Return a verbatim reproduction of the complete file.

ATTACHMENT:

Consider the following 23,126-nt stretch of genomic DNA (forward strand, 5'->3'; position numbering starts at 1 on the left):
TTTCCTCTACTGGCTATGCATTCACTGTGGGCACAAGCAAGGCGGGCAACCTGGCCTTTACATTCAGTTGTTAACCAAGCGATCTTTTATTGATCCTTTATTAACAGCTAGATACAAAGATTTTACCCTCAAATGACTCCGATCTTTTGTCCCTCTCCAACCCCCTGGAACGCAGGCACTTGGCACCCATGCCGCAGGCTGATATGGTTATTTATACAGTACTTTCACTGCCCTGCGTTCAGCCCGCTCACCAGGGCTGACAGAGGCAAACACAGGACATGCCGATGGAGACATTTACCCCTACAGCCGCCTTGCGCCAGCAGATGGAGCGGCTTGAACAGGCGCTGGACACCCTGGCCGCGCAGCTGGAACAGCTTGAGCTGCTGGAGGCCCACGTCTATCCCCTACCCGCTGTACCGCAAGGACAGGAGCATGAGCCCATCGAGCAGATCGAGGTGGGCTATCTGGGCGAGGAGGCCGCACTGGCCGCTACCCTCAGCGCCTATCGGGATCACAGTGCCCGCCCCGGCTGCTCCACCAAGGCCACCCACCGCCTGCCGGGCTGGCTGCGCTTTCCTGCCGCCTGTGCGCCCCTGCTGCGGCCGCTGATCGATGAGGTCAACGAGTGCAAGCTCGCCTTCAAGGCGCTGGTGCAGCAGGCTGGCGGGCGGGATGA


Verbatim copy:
Consider the following 23,126-nt stretch of genomic DNA (forward strand, 5'->3'; position numbering starts at 1 on the left):
TTTCCTCTACTGGCTATGCATTCACTGTGGGCACAAGCAAGGCGGGCAACCTGGCCTTTACATTCAGTTGTTAACCAAGCGATCTTTTATTGATCCTTTATTAACAGCTAGATACAAAGATTTTACCCTCAAATGACTCCGATCTTTTGTCCCTCTCCAACCCCCTGGAACGCAGGCACTTGGCACCCATGCCGCAGGCTGATATGGTTATTTATACAGTACTTTCACTGCCCTGCGTTCAGCCCGCTCACCAGGGCTGACAGAGGCAAACACAGGACATGCCGATGGAGACATTTACCCCTACAGCCGCCTTGCGCCAGCAGATGGAGCGGCTTGAACAGGCGCTGGACACCCTGGCCGCGCAGCTGGAACAGCTTGAGCTGCTGGAGGCCCACGTCTATCCCCTACCCGCTGTACCGCAAGGACAGGAGCATGAGCCCATCGAGCAGATCGAGGTGGGCTATCTGGGCGAGGAGGCCGCACTGGCCGCTACCCTCAGCGCCTATCGGGATCACAGTGCCCGCCCCGGCTGCTCCACCAAGGCCACCCACCGCCTGCCGGGCTGGCTGCGCTTTCCTGCCGCCTGTGCGCCCCTGCTGCGGCCGCTGATCGATGAGGTCAACGAGTGCAAGCTCGCCTTCAAGGCGCTGGTGCAGCAGGCTGGCGGGCGGGATGA